Another warm day here in Slower Maryland, with clouds, and the threat of rain later. A lot like the implementation of Obamacare...
Three-fourths of ObamaCare enrollees were previously insured:
Or so says a new McKinsey survey of the numbers:
One of the principal flaws in the coverage of Obamacare’s exchange enrollment numbers to date has been that the press has not made distinctions between those who have “signed up” for Obamacare-based plans, and those who have actually paid for those plans and thereby achieved enrollment in health insurance. A new survey from McKinsey indicates that a large majority of people signing up are now paying for their coverage. This is progress for the health law. But the survey still indicates that three-fourths of enrollees were previously insured.Of course we’ve seen the propaganda push from the White House that has claimed the numbers (8 million enrolled) mean that the law is working. As usual, the devil is in the details. If the law was designed to provide coverage to those who were uninsured, 25% of the total enrolled fitting that description is hardly indicative of that claim’s efficacy. And when you break down that 25% number, it’s even less indicative:
So all this fuss and furor was over, what, 2 million people at most?
Really, though, the story of the week is the fading of Obamacare as a new story. I think it's mostly natural response to the fact that the big enrollment push is over, and the numbers of how many really enrolled, what the demographics are, and what the health and healthcare consequences are haven't really become apparent yet. Two stories on that; one from the right, the other from the left:
Notice Not Obamacare
President Obama has already been forced to admit that his keep-your-plan promises were overstated. The future will bring more changes and cancellations to existing plans. Doctor networks will almost certainly narrow, for example, because shrinking those networks is one of the few ways the law allows insurers to compete on price. Cuts in Medicare Advantage, a relatively market-oriented portion of the program with high rates of customer satisfaction, have been deferred but may eventually take effect.Democrats claim victory as GOP goes quiet on ObamaCare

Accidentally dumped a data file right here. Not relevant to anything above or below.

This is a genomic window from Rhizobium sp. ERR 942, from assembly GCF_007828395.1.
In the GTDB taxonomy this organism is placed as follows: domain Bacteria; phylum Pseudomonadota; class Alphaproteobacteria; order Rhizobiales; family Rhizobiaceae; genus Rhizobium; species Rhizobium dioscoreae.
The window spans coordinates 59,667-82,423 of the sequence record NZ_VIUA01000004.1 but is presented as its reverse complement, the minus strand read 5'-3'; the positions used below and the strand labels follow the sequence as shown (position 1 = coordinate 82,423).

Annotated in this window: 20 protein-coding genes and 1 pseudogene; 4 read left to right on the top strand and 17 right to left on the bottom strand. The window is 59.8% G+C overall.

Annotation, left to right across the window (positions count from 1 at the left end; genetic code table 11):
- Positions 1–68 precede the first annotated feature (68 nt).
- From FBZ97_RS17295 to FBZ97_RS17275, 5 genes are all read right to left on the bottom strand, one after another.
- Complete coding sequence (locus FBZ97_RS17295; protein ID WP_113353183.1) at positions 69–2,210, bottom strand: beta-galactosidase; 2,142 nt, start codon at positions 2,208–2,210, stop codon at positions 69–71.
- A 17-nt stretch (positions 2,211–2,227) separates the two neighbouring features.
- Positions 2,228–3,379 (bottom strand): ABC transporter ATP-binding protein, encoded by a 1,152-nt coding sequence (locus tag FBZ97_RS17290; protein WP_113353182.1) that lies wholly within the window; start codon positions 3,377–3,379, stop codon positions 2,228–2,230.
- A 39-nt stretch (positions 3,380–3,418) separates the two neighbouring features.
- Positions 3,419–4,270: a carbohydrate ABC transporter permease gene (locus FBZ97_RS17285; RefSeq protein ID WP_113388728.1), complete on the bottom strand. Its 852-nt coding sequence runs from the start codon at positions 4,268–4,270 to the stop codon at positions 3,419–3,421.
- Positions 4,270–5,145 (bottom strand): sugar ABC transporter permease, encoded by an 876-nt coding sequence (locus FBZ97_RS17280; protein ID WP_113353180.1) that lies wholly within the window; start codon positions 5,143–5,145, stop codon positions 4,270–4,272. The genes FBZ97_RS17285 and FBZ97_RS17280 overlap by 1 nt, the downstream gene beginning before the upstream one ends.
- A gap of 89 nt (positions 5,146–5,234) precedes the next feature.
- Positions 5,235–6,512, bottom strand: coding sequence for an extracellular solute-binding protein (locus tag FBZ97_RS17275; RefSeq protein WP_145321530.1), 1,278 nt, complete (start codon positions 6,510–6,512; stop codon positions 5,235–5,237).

A law can do some good, of course, while not living up to the promises made about it. It cannot be denied that the law has made some people better off. The coverage expansion means that more Americans have the extra measure of financial security that comes from knowing that medical expenses will not drive them into poverty. That’s a real good, something the law’s critics have sometimes failed to acknowledge.
But Obamacare’s champions have greatly exaggerated what this good involves, and so what it should mean for our overall assessment of the law. During the battle to enact Obamacare, and subsequently, supporters have claimed that the expansion would save thousands of lives. A study of Oregon Medicaid recipients — the best such study we have — has instead found that coverage did not significantly improve any physical health outcomes. If the value of insurance is that it protects against financial calamity, then the approach of Obamacare is radically misconceived: We ought instead to have undertaken reforms to enable everyone to purchase catastrophic coverage. In other words, different policies could have achieved the good that Obamacare has done, at much lower cost. Or perhaps even more good, since the expansion has included fewer people than expected.
House Republicans have no scheduled votes or hearings on ObamaCare, signaling a shift in the party’s strategy as the White House rides a wave of good news on the law.Frankly, what I think you're seeing is "Obamacare Schadenfreude fatigue." You can only complain about the same 50 bad things that Obamacare is going to do to the country and not sound whiny (I'll take the risk). But, at some point, if you can't repeal it or fix it (and the democrats won't let that happen) you just have to step back and point out when your predictions become reality, and hold the democrats accountable.
Not a single House committee has announced plans to attack the healthcare law in the coming weeks, and only one panel of jurisdiction commented to The Hill despite repeated inquiries. GOP campaign committees also declined to say whether they will launch any new efforts on the law.
The lack of action highlights the GOP’s struggle to adjust its message now that enrollment in the exchanges beat projections and the uninsured rate is going down. Insurers also report that 80 to 90 percent of new policyholders are paying their premiums, contradicting a frequent criticism from the GOP.
This dynamic was laid bare last week as Republicans failed to land punches against the healthcare law in a hearing of a House Energy and Commerce subcommittee. In a rare display, Democrats began to control the message as witnesses from health insurance companies rebuffed several lines of GOP questioning.